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The Slightly True Story of Cedar B. Hartley (Who Planned to Live an Unusual Life)

The Slightly True Story of Cedar B. Hartley (Who Planned to Live an Unusual Life) Cover

 

Synopses & Reviews

Publisher Comments:

A wonderfully human and humane debut from the Australian Kate DiCamillo

Cedar B. Hartley is exasperating and potentially infamous.

She steps on cracks. She plans to live an unusual life. She is the winner of her school's Bat Pole Championship (which she made up). She misses her brother Barnaby, who ran away, and who sends her postcards from all over. And she's definitely a hopeless winker.

But Cedar B. Hartley has potential. She knows the long distance between an idea and the real thing. And she has a green thumb for people — which will come in handy as she discovers truths about her friends, her family, and her life.

Review:

"Cedar B. Hartley, the 12-year-old narrator of Australian author Murray's promising if uneven debut, takes pride in belonging to a three-person 'puddle' on her street: 'A puddle isn't just what's left behind, although sometimes you may feel like it is. A puddle of people is full of rich deposits.' So Cedar sticks with Caramella Zito, who is 11, extremely shy and chubby, and a 'brilliant artist'; and with Ricci, a middle-aged Yugoslavian emigree who takes Valium and dotes on her dog. Cedar's widowed mom is busy with her job, and Cedar misses her 19-year-old brother, Barnaby, who has run away from boarding school (but sends postcards with quasi-poetic messages). Then Cedar meets Kite, a boy with 'the voice of a river.' The son of a circus performer, Kite starts teaching Cedar complicated acrobatic feats, and Cedar achieves flexibility and balance both on and off the gymnastics mat. The narrative voice wobbles, and Cedar can sound precocious in places and unconvincingly na ve elsewhere. But at her best, Murray is capable of startling power, as in this description of an epiphany: 'You stop knowing how things are. Instead of what you know, there are the patterns that stars make;... the small aching spot where your feet touch the earth... And you've never felt closer to it. You think that if there is an It, you and It are nearly touching.' Ages 9-14." Publishers Weekly (Copyright 2003 Reed Business Information, Inc.)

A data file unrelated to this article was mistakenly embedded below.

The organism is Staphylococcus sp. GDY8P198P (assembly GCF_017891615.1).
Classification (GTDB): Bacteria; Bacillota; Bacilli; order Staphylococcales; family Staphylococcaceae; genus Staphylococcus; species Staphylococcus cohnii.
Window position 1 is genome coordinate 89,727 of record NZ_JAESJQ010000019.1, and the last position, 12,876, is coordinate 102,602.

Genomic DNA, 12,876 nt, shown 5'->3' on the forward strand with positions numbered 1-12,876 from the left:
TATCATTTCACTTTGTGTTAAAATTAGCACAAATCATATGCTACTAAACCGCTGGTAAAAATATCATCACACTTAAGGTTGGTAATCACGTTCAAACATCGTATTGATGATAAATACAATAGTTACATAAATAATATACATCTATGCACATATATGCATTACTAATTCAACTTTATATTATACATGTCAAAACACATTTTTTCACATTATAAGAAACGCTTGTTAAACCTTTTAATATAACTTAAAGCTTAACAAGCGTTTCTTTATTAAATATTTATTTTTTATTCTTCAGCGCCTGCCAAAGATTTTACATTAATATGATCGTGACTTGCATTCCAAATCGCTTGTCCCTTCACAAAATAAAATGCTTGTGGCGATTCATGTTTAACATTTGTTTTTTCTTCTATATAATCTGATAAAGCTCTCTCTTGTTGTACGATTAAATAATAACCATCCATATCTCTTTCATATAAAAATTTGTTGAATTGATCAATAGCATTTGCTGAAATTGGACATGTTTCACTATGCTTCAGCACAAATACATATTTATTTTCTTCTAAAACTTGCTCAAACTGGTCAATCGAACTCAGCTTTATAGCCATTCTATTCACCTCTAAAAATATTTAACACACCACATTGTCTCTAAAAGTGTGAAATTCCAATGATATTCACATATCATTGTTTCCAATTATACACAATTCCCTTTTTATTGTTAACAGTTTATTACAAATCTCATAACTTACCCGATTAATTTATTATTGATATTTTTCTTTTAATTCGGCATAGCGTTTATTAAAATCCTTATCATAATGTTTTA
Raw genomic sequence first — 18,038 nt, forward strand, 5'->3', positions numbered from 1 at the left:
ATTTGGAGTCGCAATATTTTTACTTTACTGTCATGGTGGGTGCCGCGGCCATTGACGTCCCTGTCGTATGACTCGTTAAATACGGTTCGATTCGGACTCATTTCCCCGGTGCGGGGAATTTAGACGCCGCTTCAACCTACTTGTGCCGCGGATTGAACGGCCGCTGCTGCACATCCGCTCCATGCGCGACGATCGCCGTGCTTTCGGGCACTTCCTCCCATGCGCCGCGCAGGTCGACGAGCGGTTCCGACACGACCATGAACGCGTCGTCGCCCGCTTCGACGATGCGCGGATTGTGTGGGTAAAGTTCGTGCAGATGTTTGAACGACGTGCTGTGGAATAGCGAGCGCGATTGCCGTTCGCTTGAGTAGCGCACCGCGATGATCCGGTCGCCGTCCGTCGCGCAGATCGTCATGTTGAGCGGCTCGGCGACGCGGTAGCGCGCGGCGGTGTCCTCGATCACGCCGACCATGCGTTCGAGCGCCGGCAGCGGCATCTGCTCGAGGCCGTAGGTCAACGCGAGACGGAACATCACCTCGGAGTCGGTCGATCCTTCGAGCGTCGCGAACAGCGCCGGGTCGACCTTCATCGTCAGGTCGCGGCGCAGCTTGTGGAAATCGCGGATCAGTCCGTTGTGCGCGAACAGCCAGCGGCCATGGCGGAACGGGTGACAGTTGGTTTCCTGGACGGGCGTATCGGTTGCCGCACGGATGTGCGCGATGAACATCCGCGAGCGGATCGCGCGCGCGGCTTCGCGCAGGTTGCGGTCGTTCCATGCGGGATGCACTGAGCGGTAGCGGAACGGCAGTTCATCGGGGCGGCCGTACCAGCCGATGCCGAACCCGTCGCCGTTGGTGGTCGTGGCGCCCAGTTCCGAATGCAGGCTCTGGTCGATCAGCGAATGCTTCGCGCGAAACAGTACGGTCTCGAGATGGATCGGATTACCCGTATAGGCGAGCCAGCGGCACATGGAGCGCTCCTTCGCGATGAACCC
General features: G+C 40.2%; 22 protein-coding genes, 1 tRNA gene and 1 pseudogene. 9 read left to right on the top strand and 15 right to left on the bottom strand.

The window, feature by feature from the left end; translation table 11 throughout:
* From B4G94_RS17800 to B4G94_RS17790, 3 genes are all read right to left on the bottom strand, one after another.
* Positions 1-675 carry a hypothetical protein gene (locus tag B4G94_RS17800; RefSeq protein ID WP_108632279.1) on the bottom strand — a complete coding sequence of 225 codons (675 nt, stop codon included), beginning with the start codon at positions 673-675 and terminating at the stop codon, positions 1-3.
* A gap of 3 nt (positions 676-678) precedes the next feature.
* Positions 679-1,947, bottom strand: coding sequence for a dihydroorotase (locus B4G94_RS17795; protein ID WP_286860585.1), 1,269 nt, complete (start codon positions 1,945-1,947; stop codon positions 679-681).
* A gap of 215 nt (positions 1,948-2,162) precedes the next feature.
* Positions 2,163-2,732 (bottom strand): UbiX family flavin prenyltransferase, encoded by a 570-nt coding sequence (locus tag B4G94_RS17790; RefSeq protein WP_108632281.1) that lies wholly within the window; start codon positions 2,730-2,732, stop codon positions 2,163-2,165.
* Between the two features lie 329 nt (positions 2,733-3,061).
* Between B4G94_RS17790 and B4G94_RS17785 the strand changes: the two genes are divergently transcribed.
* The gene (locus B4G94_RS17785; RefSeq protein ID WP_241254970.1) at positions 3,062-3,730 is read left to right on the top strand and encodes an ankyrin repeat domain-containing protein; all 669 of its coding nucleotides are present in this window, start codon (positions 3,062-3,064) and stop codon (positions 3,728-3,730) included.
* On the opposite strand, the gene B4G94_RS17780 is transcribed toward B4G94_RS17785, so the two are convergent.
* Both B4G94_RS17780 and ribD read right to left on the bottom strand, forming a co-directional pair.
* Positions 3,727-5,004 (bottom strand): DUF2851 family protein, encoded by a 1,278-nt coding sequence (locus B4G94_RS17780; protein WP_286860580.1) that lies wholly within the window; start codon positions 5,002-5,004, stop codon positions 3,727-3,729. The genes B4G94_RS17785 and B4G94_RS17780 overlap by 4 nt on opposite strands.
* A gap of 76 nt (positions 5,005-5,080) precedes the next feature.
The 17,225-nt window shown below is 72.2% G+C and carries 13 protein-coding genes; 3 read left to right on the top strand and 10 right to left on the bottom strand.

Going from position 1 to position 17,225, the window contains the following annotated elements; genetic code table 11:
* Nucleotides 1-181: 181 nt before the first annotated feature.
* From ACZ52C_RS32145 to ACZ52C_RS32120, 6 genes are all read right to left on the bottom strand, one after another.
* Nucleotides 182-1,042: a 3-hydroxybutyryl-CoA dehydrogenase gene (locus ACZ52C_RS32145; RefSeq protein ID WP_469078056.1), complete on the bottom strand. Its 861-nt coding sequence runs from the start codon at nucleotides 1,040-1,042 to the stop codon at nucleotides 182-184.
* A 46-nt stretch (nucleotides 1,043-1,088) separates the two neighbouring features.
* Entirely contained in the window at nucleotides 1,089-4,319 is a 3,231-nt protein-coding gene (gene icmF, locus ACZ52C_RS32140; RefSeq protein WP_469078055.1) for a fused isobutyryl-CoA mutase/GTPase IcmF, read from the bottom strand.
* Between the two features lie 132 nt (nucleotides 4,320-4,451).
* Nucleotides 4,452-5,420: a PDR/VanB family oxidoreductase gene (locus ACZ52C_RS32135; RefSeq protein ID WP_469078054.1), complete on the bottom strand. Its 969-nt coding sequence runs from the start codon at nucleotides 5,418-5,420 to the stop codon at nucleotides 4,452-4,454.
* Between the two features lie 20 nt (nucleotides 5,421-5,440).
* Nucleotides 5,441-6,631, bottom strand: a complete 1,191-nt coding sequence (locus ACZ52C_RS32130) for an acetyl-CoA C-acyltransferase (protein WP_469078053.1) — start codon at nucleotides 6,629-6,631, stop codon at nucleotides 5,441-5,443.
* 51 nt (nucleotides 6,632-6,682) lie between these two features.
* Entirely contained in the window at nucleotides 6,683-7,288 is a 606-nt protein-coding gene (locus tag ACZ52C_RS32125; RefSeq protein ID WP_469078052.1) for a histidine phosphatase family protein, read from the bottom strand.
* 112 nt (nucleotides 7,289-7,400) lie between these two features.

About the Author

Martine Murray is the author of THE SLIGHTLY TRUE STORY OF CEDAR B. HARTLEY, which received three starred reviews and was named to Booklist's roundup of Top Ten First Novels for Youth. She lives in Victoria, Australia.

Product Details

ISBN:
9780439486231
Publisher:
Scholastic Paperbacks
Location:
New York
Author:
Murray, Martine
Subject:
General
Subject:
Family
Subject:
Children's 9-12 - Fiction - General
Subject:
Social Situations - General
Subject:
Australia
Subject:
Juvenile fiction
Subject:
Acrobatics
Subject:
General Juvenile Fiction
Subject:
Social Issues - General
Edition Number:
1st ed.
Edition Description:
Paperback
Series Volume:
1305
Publication Date:
20040801
Binding:
Paperback
Grade Level:
from 4 up to 7
Language:
English
Illustrations:
Yes
Pages:
240
Dimensions:
7.63 x 5.25 in
Age Level:
09-12

Related Subjects

Children's » Middle Readers » General

The Slightly True Story of Cedar B. Hartley (Who Planned to Live an Unusual Life)
0 stars - 0 reviews
$ In Stock
Product details 240 pages Scholastic Paperbacks - English 9780439486231 Reviews:
"Publishers Weekly Review" by , "Cedar B. Hartley, the 12-year-old narrator of Australian author Murray's promising if uneven debut, takes pride in belonging to a three-person 'puddle' on her street: 'A puddle isn't just what's left behind, although sometimes you may feel like it is. A puddle of people is full of rich deposits.' So Cedar sticks with Caramella Zito, who is 11, extremely shy and chubby, and a 'brilliant artist'; and with Ricci, a middle-aged Yugoslavian emigree who takes Valium and dotes on her dog. Cedar's widowed mom is busy with her job, and Cedar misses her 19-year-old brother, Barnaby, who has run away from boarding school (but sends postcards with quasi-poetic messages). Then Cedar meets Kite, a boy with 'the voice of a river.' The son of a circus performer, Kite starts teaching Cedar complicated acrobatic feats, and Cedar achieves flexibility and balance both on and off the gymnastics mat. The narrative voice wobbles, and Cedar can sound precocious in places and unconvincingly na ve elsewhere. But at her best, Murray is capable of startling power, as in this description of an epiphany: 'You stop knowing how things are. Instead of what you know, there are the patterns that stars make;... the small aching spot where your feet touch the earth... And you've never felt closer to it. You think that if there is an It, you and It are nearly touching.' Ages 9-14." Publishers Weekly (Copyright 2003 Reed Business Information, Inc.)
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